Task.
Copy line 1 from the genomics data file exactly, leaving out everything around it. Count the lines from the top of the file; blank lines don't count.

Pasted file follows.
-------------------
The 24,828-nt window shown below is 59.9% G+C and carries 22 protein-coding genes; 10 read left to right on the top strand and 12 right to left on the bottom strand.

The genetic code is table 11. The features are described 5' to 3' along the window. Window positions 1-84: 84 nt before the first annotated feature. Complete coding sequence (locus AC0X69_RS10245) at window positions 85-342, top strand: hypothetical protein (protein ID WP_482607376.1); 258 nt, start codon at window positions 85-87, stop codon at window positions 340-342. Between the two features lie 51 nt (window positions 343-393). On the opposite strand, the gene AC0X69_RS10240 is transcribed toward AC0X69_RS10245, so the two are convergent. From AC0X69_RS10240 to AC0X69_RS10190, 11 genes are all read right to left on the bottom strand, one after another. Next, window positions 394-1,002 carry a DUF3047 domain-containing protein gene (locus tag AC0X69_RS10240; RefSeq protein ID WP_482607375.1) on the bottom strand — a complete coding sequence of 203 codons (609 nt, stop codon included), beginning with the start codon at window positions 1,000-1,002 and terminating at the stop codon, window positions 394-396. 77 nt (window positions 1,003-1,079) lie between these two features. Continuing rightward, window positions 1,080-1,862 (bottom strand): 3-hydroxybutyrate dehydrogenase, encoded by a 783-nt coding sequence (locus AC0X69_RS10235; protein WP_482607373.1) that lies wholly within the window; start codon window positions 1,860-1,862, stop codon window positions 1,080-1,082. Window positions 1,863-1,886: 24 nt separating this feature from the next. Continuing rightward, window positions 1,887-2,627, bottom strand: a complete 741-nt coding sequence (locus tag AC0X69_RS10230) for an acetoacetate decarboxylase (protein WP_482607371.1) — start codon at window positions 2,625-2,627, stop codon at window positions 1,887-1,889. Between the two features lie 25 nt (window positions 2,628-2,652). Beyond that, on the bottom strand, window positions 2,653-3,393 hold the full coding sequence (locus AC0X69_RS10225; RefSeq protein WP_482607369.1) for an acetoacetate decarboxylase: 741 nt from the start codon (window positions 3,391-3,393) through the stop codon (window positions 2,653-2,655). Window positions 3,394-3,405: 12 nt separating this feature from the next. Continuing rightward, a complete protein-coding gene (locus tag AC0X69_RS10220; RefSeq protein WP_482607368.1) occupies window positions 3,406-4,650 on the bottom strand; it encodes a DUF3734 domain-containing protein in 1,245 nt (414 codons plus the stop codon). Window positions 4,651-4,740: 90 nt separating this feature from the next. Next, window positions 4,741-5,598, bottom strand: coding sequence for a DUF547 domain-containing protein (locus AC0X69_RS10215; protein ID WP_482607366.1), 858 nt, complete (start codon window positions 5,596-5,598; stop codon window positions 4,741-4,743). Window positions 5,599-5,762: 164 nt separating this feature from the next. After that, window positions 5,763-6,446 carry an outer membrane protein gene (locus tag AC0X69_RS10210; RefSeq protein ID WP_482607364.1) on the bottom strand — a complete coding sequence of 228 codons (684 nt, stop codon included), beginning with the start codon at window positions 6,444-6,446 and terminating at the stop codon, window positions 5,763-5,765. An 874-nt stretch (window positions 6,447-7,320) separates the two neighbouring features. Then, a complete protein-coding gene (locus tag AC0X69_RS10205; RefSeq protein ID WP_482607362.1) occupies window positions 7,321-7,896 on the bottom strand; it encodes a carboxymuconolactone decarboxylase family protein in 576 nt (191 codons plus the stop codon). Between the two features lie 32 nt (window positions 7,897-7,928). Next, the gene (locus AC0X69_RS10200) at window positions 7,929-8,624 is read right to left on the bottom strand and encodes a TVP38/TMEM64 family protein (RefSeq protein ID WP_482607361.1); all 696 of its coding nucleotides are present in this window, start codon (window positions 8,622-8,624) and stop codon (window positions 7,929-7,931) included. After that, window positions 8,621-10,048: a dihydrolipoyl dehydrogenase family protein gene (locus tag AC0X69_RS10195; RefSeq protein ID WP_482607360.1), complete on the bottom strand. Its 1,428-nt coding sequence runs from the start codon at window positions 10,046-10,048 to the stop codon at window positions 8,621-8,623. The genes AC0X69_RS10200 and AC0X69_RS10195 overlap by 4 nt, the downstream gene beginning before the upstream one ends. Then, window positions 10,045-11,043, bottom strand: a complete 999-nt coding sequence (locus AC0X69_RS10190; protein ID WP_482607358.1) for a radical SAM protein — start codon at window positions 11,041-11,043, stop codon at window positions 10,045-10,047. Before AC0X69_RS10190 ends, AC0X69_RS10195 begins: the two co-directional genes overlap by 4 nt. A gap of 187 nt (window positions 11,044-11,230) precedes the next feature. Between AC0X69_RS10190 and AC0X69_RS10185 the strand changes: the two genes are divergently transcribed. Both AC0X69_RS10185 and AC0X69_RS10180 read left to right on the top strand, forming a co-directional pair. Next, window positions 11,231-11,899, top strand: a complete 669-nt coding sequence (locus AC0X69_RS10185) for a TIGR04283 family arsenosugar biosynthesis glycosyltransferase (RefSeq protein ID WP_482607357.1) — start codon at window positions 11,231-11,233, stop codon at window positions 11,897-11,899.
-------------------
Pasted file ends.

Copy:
The 24,828-nt window shown below is 59.9% G+C and carries 22 protein-coding genes; 10 read left to right on the top strand and 12 right to left on the bottom strand.